BRL Fishing Report, April 2004
April 29, 2004
BRL Fishing Report, November 2004
November 30, 2004

BRL Fishing Report, June 2004

WEATHER “Climate is what your expect, weather is what you get, good or bad”. So said a very experienced round the world angler many years ago, and so true. This past year the weather surely did not follow the historic climate patterns we normally would expect. The rainy season was relatively dry and the dry season was much rainier than normal. The normally windy months were quite calm and the normally calm months were far more windy than usual. Flowering trees on the river were a bit off schedule; in fact the Mayflower actually bloomed three separate times this year, in March, April and May rather just in April. The mango crop was very poor and a late crop is still green. So what does all this have to do with fishing? Probably not very much, except that wind and clear skies are major factors, especially for fly fishing and no matter how well you try to plan for that perfect fishing vacation, weather is what you get, calm or windy, clear or cloudy. Fortunately, experienced fishermen understand this and because all fishermen are true optimists they still go fishing and hope the Aeolean gods will smile on them. In the end the best time to go fishing is when you make the time to go fishing. Despite a good percentage of “bad weather” during this past May and so far this month, fishing at Belize River Lodge has been better than usual. Again we were sometimes very happy to have the Belize and Sibun rivers as alternatives to the sea and flats.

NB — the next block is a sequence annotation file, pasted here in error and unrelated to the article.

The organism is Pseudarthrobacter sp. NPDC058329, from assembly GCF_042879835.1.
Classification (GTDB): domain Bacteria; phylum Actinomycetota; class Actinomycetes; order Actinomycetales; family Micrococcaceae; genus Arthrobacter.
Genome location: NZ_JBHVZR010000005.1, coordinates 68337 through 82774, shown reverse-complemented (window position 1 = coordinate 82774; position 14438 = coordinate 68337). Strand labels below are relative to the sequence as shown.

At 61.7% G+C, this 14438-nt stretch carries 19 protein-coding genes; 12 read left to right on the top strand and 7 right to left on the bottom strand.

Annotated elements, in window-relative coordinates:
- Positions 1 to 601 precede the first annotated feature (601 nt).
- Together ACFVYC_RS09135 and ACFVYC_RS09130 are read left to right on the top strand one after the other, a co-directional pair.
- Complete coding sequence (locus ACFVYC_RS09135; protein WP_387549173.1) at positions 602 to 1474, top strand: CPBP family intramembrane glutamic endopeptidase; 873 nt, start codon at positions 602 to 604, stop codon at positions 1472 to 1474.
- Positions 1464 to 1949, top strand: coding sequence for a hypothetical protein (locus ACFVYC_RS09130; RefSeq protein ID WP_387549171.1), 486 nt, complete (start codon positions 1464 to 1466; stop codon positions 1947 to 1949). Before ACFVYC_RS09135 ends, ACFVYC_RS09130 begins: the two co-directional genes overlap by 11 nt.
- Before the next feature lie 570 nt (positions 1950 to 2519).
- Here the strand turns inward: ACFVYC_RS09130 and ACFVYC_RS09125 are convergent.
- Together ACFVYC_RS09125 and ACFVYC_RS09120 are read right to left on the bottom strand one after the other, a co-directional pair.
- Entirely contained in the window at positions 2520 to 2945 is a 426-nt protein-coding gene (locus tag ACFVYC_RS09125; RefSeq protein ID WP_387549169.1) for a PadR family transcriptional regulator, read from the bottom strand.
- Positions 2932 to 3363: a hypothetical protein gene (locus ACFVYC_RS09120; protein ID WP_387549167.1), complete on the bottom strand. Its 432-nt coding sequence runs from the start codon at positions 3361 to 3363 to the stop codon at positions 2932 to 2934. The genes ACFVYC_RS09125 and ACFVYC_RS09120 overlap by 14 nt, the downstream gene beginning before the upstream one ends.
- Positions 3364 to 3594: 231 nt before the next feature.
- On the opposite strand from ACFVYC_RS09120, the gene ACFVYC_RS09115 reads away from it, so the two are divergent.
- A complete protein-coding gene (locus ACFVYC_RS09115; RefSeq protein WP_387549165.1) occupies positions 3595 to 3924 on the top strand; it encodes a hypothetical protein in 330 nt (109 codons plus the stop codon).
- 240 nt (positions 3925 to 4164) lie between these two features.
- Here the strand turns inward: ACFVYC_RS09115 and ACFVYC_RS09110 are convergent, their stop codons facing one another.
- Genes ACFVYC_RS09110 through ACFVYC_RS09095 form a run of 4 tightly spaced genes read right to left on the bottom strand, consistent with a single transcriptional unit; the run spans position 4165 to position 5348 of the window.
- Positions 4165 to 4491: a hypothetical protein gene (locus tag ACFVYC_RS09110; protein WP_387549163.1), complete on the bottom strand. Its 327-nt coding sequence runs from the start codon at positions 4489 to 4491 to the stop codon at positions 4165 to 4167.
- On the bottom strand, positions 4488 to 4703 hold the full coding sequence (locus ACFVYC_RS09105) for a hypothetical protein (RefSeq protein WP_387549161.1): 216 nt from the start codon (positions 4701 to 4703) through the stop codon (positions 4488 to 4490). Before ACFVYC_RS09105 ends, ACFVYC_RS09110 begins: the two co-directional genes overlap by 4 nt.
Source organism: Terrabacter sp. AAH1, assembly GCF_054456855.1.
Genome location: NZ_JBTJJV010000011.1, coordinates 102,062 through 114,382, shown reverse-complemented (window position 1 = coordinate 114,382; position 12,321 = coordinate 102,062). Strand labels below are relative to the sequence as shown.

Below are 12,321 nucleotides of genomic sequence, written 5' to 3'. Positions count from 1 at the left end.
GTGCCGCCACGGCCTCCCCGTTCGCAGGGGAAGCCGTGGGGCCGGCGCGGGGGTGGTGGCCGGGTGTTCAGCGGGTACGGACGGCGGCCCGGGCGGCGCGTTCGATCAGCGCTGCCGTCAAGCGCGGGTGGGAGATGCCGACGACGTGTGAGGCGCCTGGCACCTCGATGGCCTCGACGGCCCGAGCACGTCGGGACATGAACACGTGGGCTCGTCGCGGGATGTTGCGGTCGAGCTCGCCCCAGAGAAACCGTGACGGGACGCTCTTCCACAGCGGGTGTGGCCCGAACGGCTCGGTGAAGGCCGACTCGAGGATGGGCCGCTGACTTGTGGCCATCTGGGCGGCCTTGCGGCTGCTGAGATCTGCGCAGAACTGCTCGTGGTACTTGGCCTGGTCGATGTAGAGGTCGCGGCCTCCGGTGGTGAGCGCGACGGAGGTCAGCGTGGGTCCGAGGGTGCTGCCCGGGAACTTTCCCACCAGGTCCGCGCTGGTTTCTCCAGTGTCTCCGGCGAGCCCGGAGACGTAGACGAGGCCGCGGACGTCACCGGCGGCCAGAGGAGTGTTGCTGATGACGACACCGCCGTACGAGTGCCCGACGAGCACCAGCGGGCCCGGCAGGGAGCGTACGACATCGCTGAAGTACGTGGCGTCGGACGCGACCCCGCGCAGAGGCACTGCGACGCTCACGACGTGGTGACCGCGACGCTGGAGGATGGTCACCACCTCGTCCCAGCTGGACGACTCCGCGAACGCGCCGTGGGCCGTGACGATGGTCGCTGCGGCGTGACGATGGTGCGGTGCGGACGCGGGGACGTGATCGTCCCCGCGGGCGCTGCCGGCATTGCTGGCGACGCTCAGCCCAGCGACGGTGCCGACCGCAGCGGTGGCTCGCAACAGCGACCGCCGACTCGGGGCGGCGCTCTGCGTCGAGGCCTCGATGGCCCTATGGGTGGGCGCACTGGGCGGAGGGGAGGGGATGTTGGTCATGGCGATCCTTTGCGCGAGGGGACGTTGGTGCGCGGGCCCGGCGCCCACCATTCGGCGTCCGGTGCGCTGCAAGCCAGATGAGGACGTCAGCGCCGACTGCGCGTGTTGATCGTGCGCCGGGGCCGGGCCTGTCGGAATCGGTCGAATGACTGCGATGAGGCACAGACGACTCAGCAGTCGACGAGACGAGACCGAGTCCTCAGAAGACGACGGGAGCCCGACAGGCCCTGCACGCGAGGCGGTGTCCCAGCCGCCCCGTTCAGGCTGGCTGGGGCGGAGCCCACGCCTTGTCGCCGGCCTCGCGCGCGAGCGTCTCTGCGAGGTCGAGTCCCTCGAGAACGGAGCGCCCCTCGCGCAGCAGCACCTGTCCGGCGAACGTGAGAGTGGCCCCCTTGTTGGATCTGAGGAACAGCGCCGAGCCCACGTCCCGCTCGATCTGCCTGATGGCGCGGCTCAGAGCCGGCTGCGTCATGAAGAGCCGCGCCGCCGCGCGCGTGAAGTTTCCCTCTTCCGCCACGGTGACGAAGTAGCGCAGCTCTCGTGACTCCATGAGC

GRAND SLAM What does an angler do for more excitement after he gets a grand slam on the very first day of a six day fishing trip at BRL? He takes the opportunity to specialize on one or more species or to get a bigger one than he got before. Mark G. decided on the second day to fish for snook, the one he lost the day before to miss his Super Slam, and he caught three; then he fished for bigger tarpon and landed his 100 pounder; then more bones and a permit.

BIG TARPON in the 75 to 125 pound category were the main target of most anglers at BRL during this time. They were found mostly within a half-hour?s run from the lodge in the bays just outside the mouth of the Belize River, sometimes just inside the river itself and also around the cayes and the flats just a bit farther out. Some days these big fish were downright finicky and would not touch anything put in front of them. Other days they were aggressive and chased just about any fly or plug they saw.

Only the very windiest of days made sight fishing and casting a bit more difficult but the thigh brace on the bow made it possible for most anglers to stand and cast from the bow platform even in choppy conditions.

Several anglers got their first big tarpon during this period here at BRL after years of fishing many different tarpon “hot spots” around the world. One boat jumped and hooked 18 big tarpon for the week, each time in full view of other BRL boats. Ronald B. returned again to fight and land his second 100-pound tarpon in a year and this he did on the very first morning of this last trip.